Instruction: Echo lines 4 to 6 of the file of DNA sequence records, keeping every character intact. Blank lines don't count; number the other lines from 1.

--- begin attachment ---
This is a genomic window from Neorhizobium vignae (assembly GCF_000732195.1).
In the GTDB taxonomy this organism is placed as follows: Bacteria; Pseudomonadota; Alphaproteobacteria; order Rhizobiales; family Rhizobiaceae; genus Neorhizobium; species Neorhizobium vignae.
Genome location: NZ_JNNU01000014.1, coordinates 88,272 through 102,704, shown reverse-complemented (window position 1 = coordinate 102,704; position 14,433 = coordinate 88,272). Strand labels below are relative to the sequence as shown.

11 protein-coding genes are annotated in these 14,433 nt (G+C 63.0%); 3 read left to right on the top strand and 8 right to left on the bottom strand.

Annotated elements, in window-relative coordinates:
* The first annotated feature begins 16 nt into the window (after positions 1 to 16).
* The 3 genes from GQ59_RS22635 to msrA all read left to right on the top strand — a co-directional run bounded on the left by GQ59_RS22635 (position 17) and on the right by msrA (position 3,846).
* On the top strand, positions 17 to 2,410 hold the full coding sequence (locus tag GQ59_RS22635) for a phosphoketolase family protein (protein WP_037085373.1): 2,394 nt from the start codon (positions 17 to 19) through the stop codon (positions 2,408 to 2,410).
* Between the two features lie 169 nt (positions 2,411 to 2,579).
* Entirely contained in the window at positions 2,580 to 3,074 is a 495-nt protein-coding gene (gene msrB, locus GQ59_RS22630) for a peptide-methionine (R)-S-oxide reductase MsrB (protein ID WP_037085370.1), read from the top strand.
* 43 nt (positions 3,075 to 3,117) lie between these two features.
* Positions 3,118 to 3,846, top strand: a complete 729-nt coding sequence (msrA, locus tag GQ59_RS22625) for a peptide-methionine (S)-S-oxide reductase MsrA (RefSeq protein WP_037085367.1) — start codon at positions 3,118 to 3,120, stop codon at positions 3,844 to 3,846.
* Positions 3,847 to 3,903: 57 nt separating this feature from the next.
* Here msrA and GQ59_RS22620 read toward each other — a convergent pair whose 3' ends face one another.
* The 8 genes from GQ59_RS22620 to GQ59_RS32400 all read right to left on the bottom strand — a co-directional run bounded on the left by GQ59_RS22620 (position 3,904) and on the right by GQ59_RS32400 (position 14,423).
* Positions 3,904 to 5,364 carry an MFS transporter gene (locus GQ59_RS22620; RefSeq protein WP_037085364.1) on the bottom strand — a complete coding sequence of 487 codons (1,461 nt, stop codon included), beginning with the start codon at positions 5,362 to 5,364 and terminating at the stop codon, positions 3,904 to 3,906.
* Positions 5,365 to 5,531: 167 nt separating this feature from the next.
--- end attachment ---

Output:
11 protein-coding genes are annotated in these 14,433 nt (G+C 63.0%); 3 read left to right on the top strand and 8 right to left on the bottom strand.

Annotated elements, in window-relative coordinates:
* The first annotated feature begins 16 nt into the window (after positions 1 to 16).